Today has been decreed The Day of Might by the Skull, and the fine folks over at Tales from the Magician's Skull. It's a day to celebrate our most favorite of all fantasy subgenres, sword-and-sorcery. Learn more here.

I wish I could do more; alas fate has conspired against me as I'm on the road, working a conference far from home in Dallas, TX. Nevertheless, I'm glad to see this happening and hope this generates more interest in S&S. 

Grab your favorite title, hoist a tankard of ale, and Hail to the Skull!

Friday, October 15, 2021

Heart of a Lion, Judas Priest

For this Metal Friday, an obscure song by Judas Priest that nevertheless kicks some serious ass.

"Heart of a Lion" was supposed to appear on Turbo, but did not fit the album and so Rob Halford offered the song to the band Racer X, who parlayed it into a minor hit. Racer X admittedly do a nice version, but it doesn't compare to peak Halford wailing the chorus.

On Fridays at least I have the Heart of a Lion.

Listen and enjoy. And have a very metal weekend.

Tuesday, October 12, 2021

S&S updates: Glass Hammer, Schuyler Hernstrom, and more

In full disclosure I'm not a big prog fan, unless you count the likes of RUSH, and perhaps a bit of Yes' back catalogue. I'm metal all the way. But I've had the pleasure of discovering the band Glass Hammer recently after hearing from one of the band members, bassist/lyricist/co-founder Steve Babb, who is a reader of this blog.

Glass Hammer was founded in 1992 and possess a deep catalog of material based on the likes of The Lord of the Rings, C.S. Lewis' Space Trilogy, and sword-and-sorcery. In 2020 they released Dreaming City, an album inspired by Michael Moorcock's Elric of Melnibone stories. Glass Hammer is now about to release  “Skallagrim – Into The Breach,” the second album of a proposed trilogy, on October 15th. As Babb explains:

“The project began as a nostalgic homage to the Sword & Sorcery genre, and to a lesser extent, the stories of H. P. Lovecraft and Clark Ashton Smith. It’s turned into much more, however, and my story of the Skallagrim, the thief with the screaming sword, has evolved into my first full-length fantasy novel which I plan to release next year.”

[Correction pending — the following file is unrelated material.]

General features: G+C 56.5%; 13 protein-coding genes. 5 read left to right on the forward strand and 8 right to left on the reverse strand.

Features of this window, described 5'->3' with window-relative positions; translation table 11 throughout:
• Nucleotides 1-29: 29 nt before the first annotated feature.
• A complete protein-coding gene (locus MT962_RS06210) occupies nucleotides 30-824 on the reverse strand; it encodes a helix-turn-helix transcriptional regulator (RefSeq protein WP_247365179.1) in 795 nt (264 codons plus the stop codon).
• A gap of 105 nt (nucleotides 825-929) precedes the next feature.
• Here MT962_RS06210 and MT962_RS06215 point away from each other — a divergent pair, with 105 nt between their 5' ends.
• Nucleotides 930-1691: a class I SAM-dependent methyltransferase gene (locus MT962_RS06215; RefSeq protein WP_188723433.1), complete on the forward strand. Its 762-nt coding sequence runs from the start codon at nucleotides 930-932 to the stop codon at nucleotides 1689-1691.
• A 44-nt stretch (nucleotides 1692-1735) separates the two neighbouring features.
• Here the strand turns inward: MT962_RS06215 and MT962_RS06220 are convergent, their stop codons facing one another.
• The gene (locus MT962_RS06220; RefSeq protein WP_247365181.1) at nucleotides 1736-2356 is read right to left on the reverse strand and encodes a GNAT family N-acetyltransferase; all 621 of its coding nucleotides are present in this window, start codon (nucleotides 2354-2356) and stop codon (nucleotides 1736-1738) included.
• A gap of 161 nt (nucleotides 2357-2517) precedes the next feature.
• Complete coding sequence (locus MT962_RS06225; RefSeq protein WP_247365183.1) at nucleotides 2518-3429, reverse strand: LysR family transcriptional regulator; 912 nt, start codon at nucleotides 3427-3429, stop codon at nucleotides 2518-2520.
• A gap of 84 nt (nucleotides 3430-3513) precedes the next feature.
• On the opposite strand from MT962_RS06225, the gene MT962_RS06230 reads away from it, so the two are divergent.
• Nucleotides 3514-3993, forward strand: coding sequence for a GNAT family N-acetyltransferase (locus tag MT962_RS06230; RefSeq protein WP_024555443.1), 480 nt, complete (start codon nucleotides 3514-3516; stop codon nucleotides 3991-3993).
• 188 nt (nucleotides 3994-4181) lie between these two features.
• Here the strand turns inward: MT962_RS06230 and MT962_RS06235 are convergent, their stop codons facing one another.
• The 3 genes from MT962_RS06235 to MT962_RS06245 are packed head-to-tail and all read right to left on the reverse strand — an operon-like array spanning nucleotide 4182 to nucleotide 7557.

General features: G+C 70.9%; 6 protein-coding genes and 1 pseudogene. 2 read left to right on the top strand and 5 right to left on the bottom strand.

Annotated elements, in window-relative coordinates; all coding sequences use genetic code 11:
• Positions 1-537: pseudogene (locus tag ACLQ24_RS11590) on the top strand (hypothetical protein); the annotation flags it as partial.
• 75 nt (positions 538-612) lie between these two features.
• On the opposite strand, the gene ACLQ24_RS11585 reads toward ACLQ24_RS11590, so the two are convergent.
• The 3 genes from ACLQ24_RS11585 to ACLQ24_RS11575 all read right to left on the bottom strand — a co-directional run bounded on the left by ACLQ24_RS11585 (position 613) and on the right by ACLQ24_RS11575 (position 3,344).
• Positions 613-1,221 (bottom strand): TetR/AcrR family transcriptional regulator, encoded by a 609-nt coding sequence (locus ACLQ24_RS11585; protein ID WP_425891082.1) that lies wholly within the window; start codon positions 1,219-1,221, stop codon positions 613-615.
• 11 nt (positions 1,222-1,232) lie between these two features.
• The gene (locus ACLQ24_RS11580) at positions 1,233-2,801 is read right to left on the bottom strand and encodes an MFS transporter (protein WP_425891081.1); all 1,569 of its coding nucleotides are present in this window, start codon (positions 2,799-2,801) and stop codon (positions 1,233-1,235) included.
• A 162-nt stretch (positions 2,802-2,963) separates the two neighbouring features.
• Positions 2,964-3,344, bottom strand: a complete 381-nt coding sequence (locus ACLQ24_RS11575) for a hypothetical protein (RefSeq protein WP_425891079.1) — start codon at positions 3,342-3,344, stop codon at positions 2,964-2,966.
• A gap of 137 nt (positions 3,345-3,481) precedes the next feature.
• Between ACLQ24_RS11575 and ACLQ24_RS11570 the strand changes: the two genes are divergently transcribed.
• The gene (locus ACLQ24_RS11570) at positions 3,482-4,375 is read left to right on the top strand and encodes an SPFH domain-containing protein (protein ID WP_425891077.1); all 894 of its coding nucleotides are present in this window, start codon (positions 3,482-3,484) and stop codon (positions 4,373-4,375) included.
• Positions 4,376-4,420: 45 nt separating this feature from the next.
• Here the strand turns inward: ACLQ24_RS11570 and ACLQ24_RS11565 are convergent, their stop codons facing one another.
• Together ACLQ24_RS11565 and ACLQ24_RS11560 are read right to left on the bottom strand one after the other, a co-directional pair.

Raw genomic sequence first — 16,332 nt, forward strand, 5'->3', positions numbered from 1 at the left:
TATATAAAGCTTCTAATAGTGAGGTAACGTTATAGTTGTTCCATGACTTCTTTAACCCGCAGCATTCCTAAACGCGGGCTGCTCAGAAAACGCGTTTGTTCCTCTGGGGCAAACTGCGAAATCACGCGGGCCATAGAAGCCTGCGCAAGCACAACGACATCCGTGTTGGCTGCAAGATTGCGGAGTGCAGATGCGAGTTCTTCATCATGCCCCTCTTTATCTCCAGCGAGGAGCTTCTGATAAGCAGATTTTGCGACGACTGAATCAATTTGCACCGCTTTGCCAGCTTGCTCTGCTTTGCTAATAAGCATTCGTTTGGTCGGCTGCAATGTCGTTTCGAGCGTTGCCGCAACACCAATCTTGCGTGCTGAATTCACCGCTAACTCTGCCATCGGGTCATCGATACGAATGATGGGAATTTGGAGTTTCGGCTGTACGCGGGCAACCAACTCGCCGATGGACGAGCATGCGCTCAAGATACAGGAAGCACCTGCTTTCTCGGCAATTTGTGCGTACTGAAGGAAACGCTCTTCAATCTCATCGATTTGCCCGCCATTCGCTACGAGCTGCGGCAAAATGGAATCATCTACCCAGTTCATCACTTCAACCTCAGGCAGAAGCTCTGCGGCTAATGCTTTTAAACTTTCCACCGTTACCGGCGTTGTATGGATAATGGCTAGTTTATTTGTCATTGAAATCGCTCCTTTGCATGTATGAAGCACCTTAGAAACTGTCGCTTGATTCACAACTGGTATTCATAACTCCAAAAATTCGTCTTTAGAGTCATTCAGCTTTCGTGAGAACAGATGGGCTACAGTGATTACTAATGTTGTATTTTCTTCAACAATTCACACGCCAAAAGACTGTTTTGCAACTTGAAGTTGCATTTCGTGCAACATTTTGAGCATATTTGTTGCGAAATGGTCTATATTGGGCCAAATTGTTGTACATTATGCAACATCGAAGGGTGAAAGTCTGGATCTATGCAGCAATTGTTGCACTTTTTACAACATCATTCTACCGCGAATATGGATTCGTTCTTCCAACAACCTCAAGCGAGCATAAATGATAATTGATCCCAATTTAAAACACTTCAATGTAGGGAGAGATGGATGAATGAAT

“Skallagrim is a thief who lost his memory and the girl he loves,” he goes on to say. “He’s up against dark magic and terrifying monsters to reclaim both, but finds an ally in a sentient, eldritch sword. Now his fate is bound to the sword as much as to the quest to find his love.”

Sounds pretty cool, I'll be digging into the album in the coming days. Check out the official video of "Anthem to Andorath" here on Youtube. After an atmospheric intro this one rips. And sounds great.

In some other news, my review of Schuyler Hernstrom's The Eye of Sounnu is up on the blog of DMR Books. Check it out here. I'm a fan of older sword-and-sorcery material and have not kept up as I should with newer authors and releases, and am slowly trying to rectify that. Hernstrom is a first-rate talent who gives me hope for the future of the subgenre and I can't recommend this book highly enough.

In more downbeat news, we recently lost author Robert Low (1949-21) back in June of this year. You can find a Facebook tribute here and a recent piece recalling his life and works over on Black Gate. I've heard many good things about his works over the years, in particular the Oathsworn series. Another author I have to seek out. 

I hope Low's spirit is sailing on a whale road of a different sort, and I thank him for his contributions to heroic fantasy and historical fiction.

Friday, October 8, 2021

Ten Sword-and-Sorcery Tales For the Haunting Season

My latest post is up on the blog of Tales from the Magician's Skull: Ten Sword-and-Sorcery Tales for the Haunting Season.

I'm feeling the Halloween season. Over the last three nights, while doing some late evening bookkeeping, I've had in the background Poltergeist, The Witch (2016), and Scream. I do love horror movies... but I also love sword-and-sorcery, and as my post shows one needn't necessarily choose one over the other.

What are your favorite horror-infused S&S tales?